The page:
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By fastest I mean what is the most performant means of converting each item in List to type int using C# assuming int.Parse will work for every item?

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5 Answers 5

up vote 2 down vote accepted

There is likely to be very little difference between any of the obvious ways to do this: therefore go for readability (one of the LINQ-style methods posted in other answers).

You may gain some performance for very large lists by initializing the output list to its required capacity, but it's unlikely you'd notice the difference, and readability will suffer:

List<string> input = ..
List<int> output = new List<int>(input.Count);
... Parse in a loop ...

The slight performance gain will come from the fact that the output list won't need to be repeatedly reallocated as it grows.

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I suspect that this is done automatically by BCL when you invoke ToList() on an List<T>. If this is true you gain nothing and you made your code less readable. For example: myListOfStrings.Count() doesn't iterate to get the count but it uses myListOfStrings.Count property. –  Petar Repac Apr 16 '11 at 11:46
    
@Petar, yes this micro-optimization is done when you invoke ToList() on a List<T> (in fact on any ICollection<T>). But the Linq methods in other answers return an IEnumerable<T>, in which case it won't be done. Nevertheless I agree with your remark about readability, which I hope is obvious from the answer. –  Joe Apr 16 '11 at 12:22
    
Added explanation in my answer. Regards. –  Petar Repac Apr 16 '11 at 12:32

You won't get around iterating over all elements. Using LINQ:

var ints = strings.Select(s => int.Parse(s));

This has the added bonus it will only convert at the time you iterate over it, and only as much elements as you request.

If you really need a list, use the ToList method. However, you have to be aware that the performance bonus mentioned above won't be available then.

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This will return an IEnumerable<int>, not List<int>. –  Petar Repac Apr 16 '11 at 11:12
1  
Petar: I mentioned that. –  Femaref Apr 16 '11 at 11:13
    
excellent... +1 –  AEMLoviji Apr 16 '11 at 11:26

If you're really trying to eeke out the last bit of performance you could try doing someting with pointers like this, but personally I'd go with the simple linq implementation that others have mentioned.

unsafe static int ParseUnsafe(string value)
{
int result = 0;
fixed (char* v = value)
{
    char* str = v;
    while (*str != '\0')
    {
    result = 10 * result + (*str - 48);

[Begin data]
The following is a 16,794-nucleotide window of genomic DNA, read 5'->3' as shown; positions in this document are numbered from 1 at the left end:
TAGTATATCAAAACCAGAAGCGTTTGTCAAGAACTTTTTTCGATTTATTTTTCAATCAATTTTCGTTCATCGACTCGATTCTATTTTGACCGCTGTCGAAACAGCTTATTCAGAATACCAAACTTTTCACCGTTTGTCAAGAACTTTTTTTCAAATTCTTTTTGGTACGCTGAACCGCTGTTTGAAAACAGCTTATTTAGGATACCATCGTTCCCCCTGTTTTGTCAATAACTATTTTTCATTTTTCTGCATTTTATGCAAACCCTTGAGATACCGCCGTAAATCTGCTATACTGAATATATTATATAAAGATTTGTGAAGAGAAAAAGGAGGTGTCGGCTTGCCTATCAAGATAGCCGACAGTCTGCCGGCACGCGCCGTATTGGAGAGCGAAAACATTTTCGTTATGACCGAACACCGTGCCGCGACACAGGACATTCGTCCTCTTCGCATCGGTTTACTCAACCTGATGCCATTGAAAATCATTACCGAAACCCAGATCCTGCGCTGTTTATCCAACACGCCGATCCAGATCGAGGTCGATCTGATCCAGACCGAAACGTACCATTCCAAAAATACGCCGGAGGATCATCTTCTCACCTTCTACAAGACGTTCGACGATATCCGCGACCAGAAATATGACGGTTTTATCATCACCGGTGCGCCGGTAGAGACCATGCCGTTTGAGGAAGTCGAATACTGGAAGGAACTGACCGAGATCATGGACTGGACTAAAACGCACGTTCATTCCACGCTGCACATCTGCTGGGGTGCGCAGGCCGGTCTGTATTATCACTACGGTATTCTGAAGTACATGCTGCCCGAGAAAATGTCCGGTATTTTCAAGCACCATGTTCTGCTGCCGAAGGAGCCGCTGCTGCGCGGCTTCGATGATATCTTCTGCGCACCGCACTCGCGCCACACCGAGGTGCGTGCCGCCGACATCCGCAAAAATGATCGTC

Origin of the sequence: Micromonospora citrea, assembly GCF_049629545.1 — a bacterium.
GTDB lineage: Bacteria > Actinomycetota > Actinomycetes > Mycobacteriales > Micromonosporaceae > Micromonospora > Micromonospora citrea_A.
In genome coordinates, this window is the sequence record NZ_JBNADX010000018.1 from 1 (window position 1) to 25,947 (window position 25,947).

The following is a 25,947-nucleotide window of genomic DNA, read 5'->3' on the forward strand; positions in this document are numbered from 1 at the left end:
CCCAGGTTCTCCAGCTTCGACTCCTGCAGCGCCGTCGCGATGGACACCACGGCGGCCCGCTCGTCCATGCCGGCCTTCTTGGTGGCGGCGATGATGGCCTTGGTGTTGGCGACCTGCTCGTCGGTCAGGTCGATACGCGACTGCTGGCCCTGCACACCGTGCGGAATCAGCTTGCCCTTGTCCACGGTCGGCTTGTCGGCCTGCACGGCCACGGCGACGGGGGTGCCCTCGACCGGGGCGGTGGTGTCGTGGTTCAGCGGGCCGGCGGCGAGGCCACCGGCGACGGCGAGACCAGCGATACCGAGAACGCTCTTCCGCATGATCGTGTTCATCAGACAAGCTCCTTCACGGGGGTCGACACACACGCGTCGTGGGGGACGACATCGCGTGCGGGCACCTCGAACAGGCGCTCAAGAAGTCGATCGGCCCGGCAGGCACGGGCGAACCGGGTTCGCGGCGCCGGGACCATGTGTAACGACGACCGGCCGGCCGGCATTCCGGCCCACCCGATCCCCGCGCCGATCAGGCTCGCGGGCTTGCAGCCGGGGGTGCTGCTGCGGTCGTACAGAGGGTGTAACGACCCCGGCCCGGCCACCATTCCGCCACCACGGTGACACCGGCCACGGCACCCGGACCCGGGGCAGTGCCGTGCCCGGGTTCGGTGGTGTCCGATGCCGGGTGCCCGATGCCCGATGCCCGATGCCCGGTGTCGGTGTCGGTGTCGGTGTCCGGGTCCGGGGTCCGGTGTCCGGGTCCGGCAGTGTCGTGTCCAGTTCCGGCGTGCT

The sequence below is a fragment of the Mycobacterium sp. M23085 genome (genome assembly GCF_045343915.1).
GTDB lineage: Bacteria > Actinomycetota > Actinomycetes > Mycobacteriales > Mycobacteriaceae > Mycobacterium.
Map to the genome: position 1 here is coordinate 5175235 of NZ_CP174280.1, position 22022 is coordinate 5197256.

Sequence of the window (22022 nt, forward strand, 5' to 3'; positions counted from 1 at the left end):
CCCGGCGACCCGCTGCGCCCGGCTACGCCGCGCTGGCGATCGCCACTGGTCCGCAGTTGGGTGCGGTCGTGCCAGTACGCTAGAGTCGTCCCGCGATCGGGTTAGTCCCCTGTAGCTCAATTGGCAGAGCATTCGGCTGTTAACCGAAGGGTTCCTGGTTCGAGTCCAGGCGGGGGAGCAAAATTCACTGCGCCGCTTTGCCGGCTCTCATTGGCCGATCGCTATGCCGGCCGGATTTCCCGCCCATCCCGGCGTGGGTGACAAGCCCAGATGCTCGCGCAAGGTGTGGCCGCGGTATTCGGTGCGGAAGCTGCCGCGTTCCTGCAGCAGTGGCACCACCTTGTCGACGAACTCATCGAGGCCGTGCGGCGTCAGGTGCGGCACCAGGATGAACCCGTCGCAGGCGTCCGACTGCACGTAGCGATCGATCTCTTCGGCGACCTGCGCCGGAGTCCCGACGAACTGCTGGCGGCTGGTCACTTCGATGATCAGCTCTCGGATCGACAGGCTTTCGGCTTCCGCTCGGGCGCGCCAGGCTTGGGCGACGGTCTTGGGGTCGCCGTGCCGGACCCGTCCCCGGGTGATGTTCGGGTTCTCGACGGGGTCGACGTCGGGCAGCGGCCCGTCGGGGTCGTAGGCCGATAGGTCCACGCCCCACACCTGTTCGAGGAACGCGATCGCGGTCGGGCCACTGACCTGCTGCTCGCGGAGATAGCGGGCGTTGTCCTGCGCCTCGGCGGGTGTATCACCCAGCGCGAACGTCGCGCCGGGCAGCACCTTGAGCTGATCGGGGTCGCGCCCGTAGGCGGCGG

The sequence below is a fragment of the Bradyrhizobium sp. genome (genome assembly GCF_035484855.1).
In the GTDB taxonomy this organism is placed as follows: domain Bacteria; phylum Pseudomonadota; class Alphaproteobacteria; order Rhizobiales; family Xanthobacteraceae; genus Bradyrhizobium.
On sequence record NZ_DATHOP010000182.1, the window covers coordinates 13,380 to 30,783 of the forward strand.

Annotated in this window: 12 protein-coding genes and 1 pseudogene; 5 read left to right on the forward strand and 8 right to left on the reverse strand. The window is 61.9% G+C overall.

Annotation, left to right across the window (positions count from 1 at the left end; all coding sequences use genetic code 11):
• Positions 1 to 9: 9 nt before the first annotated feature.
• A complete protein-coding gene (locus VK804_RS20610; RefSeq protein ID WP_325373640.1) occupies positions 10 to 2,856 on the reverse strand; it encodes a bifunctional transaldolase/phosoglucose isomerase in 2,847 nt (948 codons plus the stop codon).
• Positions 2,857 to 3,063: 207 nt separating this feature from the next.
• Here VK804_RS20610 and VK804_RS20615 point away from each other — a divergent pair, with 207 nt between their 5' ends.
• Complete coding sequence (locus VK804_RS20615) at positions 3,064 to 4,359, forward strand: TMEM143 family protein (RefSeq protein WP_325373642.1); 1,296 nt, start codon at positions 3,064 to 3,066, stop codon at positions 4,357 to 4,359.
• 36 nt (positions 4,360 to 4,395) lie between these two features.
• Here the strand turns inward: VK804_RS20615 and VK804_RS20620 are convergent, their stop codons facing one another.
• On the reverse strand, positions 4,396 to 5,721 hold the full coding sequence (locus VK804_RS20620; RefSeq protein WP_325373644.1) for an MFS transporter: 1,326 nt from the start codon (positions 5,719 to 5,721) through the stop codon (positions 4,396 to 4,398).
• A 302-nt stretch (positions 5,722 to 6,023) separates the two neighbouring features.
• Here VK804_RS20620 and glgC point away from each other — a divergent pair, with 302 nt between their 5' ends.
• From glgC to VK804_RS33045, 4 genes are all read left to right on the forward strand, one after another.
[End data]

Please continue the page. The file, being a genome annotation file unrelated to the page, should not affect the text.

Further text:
str++;
    }
}
return result;
}

var parsed = input.Select(i=>ParseUnsafe(i));//optionally .ToList() if you really need list
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+1, my eyes are melting –  Larry Apr 16 '11 at 11:32
    
I like this. Thanks Brook. –  ofraski Apr 16 '11 at 12:15

I don't know what the performance implications are, but there is a List<T>.ConvertAll<TOutput> method for converting the elements in the current List to another type, returning a list containing the converted elements.

List.ConvertAll Method

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 var myListOfInts = myListString.Select(x => int.Parse(x)).ToList()

Side note: If you call ToList() on ICollection .NET framework automatically preallocates an
List of needed size, so it doesn't have to allocate new space for each new item added to the list.

Unfortunately LINQ Select doesn't return an ICollection (as Joe pointed out in comments).

From ILSpy:

// System.Linq.Enumerable
public static List<TSource> ToList<TSource>(this IEnumerable<TSource> source)
{
if (source == null)
{
    throw Error.ArgumentNull("source");
}
return new List<TSource>(source);
}

// System.Collections.Generic.List<T>
public List(IEnumerable<T> collection)
{
if (collection == null)
{
    ThrowHelper.ThrowArgumentNullException(ExceptionArgument.collection);
}
ICollection<T> collection2 = collection as ICollection<T>;
if (collection2 != null)
{
    int count = collection2.Count;
    this._items = new T[count];
    collection2.CopyTo(this._items, 0);
    this._size = count;
    return;
}
this._size = 0;
this._items = new T[4];
using (IEnumerator<T> enumerator = collection.GetEnumerator())
{
    while (enumerator.MoveNext())
    {
        this.Add(enumerator.Current);
    }
}
}

So, ToList() just calls List constructor and passes in an IEnumerable. The List constructor is smart enough that if it is an ICollection it uses most efficient way of filling a new instance of List

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1  
I don't see how this can be made more faster with retaining requested functionality and without seriously sacrifice readability. –  Petar Repac Apr 16 '11 at 11:14
    
@Peter " if it is an ICollection ..." - true, but irrelevant in this specific case because the output of Select isn't an ICollection<T> –  Joe Apr 16 '11 at 12:35
    
@Joe - yes you are correct. Edited my answer. –  Petar Repac Apr 18 '11 at 6:32

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